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End the 1 Percent’s Free Ride: Taxing Land Would Solve America’s Biggest Problems

Want a real overhaul of the tax code? Here's an elegant way to reduce inequality and mitigate poverty — in one tax.
 
 
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Photo Credit: Shutterstock.com/Levent Konuk

 

Appealing to the overwhelming majority of Americans who believe the tax code is so complex that it needs “major changes or a complete overhaul,” Senate Finance Committee Chairman Max Baucus, D-Mont., and House Ways and Means Committee Chairman Dave Camp, R-Mich., have adorably started a joint Twitter handle: @simplertaxes. The bipartisan love fest is no doubt a heartfelt effort, but not very convincing from men who acquired the fancy titles by opening and maintaining loopholes for the ownership class. Baucus’ hot-off-the-presses tax reform proposals predictably simplify the code very little.

At present, neither party advocates the tax code so elegant it can reduce inequality, mitigate poverty, stimulate productivity, prevent asset price bubbles, stem community-shredding gentrification and drain the distended Wall Street cabal of its ill-gotten gains – in just one tax.

Land value. If we want a real overhaul/simplification of the tax code, the way to do it is to tax land value. It might be the only tax we need. No sales tax. No income tax. No payroll tax to fill a Social Security trust fund. No corporate income tax that, as we can plainly see, offshores profits. No need to tax labor and industry at all. Just tax the stuff that humans had nothing to do with creating, and therefore have no basis to claim ownership over at all. You’ll find that almost all of it is “owned” by the fabled 1 percent.

And boy are they sucking a lot of money out of it. By far the most valuable asset form in the U.S. is real estate, and the majority of that is the value of the land, as distinct from the value of the human-made buildings. Economist Michael Hudson has assessed that the land value of New York City alone exceeds that of all of the plant and equipment in the entire country, combined. No one put any enterprise or cost into producing the land’s value – they simply bought it when it was cheap, sold it when it was dear, and waited for the check. “They” are the Finance, Insurance and Real Estate (FIRE) sector, and they capture 40 percent of the United States’ profits, despite the complete passivity of their profit-accumulation method.

Not only would a land value tax (LVT) drastically shrink that Wall Street bloat, it would have prevented the housing bubble in the first place. Land, after all, was the speculative commodity at play, not the houses themselves, which, as “Arrested Development” incisively suggested, were a bunch of crap. With an LVT, the cookie-cutter McMansions in suburban housing developments would only be worth the cost of their cheap paneling, artificial marble and the rest of it. Without one, they were wrongly assessed as being worth the value of the land they stood upon, which speculators bid up and up and up.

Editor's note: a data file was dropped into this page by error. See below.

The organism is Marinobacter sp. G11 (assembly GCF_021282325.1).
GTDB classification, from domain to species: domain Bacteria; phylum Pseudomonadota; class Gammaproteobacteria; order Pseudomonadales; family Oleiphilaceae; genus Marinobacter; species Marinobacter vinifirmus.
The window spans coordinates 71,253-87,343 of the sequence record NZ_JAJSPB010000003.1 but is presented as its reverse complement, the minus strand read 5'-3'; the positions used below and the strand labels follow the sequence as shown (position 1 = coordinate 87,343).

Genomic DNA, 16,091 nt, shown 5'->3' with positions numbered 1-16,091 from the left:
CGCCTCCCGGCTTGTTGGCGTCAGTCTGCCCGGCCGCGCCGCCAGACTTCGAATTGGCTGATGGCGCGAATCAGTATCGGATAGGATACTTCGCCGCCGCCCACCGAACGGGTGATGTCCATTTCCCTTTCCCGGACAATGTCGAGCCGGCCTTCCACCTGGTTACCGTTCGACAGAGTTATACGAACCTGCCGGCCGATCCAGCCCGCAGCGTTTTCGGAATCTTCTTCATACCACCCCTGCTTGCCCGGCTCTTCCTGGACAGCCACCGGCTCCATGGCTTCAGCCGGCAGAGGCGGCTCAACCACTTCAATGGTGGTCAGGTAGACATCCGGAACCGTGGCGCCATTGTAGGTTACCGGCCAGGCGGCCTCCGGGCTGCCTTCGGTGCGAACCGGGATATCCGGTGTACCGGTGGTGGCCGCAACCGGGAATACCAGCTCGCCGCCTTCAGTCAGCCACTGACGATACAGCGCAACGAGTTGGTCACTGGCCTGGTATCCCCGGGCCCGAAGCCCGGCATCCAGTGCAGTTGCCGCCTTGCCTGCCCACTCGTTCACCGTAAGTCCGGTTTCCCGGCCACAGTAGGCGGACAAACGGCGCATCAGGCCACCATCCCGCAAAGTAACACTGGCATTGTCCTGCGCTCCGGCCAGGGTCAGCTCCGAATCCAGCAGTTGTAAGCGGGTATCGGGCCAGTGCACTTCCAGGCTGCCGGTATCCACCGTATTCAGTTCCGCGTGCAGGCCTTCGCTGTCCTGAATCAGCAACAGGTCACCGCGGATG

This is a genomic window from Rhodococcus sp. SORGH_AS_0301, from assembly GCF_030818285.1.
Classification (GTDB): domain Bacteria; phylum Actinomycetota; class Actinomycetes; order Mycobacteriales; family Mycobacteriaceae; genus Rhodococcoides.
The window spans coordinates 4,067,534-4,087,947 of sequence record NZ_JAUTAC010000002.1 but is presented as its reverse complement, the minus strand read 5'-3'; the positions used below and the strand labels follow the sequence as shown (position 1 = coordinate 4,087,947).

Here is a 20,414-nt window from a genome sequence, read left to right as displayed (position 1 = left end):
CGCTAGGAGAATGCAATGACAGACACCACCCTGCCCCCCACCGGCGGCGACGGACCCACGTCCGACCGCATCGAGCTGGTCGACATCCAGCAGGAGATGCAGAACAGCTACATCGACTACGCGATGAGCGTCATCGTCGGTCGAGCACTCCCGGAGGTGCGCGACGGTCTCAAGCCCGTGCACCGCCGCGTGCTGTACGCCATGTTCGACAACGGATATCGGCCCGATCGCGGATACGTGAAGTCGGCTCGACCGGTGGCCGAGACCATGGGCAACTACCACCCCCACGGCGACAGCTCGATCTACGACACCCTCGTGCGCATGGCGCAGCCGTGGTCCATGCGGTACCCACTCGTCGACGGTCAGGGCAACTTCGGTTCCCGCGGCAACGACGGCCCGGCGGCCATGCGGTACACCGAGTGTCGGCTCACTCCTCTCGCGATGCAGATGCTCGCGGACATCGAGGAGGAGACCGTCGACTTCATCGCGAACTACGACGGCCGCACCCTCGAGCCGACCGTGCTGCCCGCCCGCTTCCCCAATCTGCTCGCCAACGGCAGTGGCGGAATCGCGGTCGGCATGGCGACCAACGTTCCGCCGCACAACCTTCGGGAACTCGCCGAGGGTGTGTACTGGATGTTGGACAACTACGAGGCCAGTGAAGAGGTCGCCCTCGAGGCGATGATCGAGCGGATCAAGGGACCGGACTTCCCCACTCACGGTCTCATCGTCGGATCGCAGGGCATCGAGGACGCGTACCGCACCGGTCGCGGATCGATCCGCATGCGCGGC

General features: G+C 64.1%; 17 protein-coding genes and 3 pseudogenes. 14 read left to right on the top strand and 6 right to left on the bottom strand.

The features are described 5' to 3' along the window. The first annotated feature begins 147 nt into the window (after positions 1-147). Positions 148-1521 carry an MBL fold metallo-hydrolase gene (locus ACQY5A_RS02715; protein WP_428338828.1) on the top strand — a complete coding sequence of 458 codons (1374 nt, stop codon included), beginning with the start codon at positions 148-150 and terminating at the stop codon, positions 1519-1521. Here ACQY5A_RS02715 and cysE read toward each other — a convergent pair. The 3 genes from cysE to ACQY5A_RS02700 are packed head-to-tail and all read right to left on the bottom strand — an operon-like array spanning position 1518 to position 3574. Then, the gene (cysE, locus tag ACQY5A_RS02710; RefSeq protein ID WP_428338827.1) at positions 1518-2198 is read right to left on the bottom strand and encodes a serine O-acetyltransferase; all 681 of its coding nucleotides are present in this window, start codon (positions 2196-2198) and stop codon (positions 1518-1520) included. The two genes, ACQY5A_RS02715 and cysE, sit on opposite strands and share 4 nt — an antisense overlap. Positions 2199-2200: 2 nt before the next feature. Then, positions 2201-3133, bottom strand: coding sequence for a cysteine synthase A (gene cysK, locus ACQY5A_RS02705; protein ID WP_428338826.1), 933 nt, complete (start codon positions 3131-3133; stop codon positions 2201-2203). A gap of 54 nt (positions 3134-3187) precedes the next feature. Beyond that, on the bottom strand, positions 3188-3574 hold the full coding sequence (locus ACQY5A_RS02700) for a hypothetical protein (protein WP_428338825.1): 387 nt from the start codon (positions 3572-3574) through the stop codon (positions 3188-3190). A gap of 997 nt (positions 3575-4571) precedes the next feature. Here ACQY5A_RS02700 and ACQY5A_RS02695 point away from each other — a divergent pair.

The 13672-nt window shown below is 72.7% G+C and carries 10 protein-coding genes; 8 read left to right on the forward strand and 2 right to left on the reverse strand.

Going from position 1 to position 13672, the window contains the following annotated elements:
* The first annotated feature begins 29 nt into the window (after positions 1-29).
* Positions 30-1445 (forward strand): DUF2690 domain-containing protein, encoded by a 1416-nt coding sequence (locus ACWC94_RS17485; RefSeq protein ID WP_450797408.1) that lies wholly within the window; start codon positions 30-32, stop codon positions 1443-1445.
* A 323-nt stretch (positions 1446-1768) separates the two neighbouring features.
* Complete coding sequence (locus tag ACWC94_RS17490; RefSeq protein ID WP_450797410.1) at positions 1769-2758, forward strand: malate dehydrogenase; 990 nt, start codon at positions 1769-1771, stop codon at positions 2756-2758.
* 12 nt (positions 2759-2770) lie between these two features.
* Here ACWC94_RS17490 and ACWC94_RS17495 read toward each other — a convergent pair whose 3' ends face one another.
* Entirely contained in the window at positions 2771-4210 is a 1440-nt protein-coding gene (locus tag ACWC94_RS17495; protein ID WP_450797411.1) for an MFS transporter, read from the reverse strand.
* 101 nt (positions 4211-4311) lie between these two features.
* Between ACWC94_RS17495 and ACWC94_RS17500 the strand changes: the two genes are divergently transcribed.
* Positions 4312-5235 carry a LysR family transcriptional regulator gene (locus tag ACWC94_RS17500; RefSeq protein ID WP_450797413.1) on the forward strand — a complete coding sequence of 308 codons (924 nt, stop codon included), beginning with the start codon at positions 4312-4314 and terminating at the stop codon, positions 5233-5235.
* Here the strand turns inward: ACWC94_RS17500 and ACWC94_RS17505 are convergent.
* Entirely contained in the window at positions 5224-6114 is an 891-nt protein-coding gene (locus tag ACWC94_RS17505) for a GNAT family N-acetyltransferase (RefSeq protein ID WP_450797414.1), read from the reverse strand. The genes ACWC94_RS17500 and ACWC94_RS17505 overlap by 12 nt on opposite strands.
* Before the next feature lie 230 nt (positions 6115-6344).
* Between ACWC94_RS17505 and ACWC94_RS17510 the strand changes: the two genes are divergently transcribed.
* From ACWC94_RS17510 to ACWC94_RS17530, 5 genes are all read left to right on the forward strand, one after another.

An LVT would stimulate urban property development without incurring the socially catastrophic ethnic displacement pattern we call “gentrification.” As that noted far-left rag the Economist notes, “Property developers … would be less inclined to hoard undeveloped land if they had to pay an annual levy on it.” Despite this, the new developments wouldn’t push rents up throughout the rest of the neighborhood, because the increased land value would be taxed. The rest of the apartment buildings in the area didn’t get any nicer. So why should they cost more? Urban land, scarce by definition, is very valuable. There is no reason to let a small group of rich landlords extract its value, when what created the value are parks, subways, local restaurants and other things the landlords didn’t provide.

Nothing could simplify and demystify the taxation experience for Americans like making sure that the vast majority of us who don’t own the resources, who don’t collect rent and capital gains, who have to work to get our paychecks, wouldn’t ever have to mark April 15 on the calendar again.

In contrast to its tiny tax base, the amount of revenue that can be raised by taxing the land is huge. Enough, for example, to support truly liberatory social spending, like a universal basic income, without risking inflation. Or the money could be devoted to starting a sovereign wealth fund to collectivize ownership claims on capital (the dividends to provide a UBI). Or it could go to local public banks capable of investing in the needs of their communities and regions.

If this sounds like it’s a little too far outside the box, the solution is to collapse the box. Capitalism requires pretending that individuals’ private ownership of the land, minerals, gases and oils that nature provided is not a completely ludicrous idea. And as long as our political parties are both capitalist parties, there is little hope for a land value tax. But the day is coming, and soon, when it will no longer be so.

 

Jesse Myerson is a writer and activist whose work has appeared in The Nation, Salon, Jacobin, In These Times, and elsewhere.